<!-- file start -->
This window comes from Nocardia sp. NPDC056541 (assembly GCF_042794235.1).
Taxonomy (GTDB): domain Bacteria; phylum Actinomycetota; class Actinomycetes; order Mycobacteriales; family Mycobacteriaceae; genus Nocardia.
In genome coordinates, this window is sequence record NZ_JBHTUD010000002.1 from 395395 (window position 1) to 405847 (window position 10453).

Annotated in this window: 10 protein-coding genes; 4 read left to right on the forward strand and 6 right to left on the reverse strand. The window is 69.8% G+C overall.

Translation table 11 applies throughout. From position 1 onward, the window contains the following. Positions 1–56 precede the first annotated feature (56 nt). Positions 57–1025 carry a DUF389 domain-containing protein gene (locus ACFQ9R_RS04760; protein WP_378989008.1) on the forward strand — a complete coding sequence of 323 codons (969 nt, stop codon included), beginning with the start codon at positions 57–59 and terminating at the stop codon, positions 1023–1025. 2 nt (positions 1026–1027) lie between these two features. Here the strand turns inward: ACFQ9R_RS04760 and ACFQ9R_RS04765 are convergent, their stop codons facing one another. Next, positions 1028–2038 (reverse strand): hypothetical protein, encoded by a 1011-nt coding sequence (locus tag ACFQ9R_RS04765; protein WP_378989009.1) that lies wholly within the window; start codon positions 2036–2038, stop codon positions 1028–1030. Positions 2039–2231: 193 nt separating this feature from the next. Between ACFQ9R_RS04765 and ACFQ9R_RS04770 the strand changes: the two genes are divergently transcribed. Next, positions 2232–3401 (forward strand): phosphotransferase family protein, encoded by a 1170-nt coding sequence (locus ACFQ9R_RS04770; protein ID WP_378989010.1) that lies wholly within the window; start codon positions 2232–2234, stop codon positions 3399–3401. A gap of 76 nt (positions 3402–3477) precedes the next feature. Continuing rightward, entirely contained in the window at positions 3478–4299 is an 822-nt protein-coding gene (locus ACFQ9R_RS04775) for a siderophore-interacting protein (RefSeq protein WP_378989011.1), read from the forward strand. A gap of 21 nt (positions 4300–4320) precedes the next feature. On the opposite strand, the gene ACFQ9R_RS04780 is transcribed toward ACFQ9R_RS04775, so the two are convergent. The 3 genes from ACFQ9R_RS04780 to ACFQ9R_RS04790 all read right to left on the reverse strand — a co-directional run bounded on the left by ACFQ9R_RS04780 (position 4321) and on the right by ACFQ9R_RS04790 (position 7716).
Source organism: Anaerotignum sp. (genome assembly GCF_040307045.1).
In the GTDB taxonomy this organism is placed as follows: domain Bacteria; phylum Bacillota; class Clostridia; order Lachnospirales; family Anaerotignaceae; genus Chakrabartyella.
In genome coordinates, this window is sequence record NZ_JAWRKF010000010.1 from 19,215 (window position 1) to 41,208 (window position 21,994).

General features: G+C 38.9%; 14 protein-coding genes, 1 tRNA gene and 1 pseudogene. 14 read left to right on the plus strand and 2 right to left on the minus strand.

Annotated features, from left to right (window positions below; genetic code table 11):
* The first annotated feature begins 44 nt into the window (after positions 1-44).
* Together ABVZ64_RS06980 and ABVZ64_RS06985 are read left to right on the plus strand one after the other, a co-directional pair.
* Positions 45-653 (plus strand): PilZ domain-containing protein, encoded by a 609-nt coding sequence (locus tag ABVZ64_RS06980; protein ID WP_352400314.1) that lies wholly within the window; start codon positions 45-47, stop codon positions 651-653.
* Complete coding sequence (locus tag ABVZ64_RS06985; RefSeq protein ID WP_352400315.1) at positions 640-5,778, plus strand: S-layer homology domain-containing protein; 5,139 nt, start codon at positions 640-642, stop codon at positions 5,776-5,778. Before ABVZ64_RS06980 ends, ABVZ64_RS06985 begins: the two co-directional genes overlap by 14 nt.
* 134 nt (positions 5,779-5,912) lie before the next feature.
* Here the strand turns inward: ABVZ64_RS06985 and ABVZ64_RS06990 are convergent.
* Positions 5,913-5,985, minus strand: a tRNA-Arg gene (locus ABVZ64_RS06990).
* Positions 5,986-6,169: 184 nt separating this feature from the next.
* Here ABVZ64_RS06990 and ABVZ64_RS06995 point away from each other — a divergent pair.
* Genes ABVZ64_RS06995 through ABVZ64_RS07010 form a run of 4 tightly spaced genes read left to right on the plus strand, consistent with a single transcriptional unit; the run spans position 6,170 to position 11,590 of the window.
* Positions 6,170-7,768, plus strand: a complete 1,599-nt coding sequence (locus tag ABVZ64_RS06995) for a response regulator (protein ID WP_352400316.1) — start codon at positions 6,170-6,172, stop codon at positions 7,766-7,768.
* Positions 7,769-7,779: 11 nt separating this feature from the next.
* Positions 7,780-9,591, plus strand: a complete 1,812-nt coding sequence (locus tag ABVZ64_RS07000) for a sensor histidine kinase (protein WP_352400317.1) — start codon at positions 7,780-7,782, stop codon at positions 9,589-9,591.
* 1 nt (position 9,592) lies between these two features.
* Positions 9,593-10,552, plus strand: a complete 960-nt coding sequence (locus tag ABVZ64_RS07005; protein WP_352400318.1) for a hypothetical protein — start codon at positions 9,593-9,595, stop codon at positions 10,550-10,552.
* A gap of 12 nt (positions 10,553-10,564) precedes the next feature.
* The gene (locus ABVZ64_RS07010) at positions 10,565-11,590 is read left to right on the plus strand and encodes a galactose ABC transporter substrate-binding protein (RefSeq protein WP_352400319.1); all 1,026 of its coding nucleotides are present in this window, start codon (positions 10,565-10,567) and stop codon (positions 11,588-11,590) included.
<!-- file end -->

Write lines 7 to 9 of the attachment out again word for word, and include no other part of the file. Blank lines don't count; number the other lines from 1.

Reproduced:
In the GTDB taxonomy this organism is placed as follows: domain Bacteria; phylum Bacillota; class Clostridia; order Lachnospirales; family Anaerotignaceae; genus Chakrabartyella.
In genome coordinates, this window is sequence record NZ_JAWRKF010000010.1 from 19,215 (window position 1) to 41,208 (window position 21,994).

General features: G+C 38.9%; 14 protein-coding genes, 1 tRNA gene and 1 pseudogene. 14 read left to right on the plus strand and 2 right to left on the minus strand.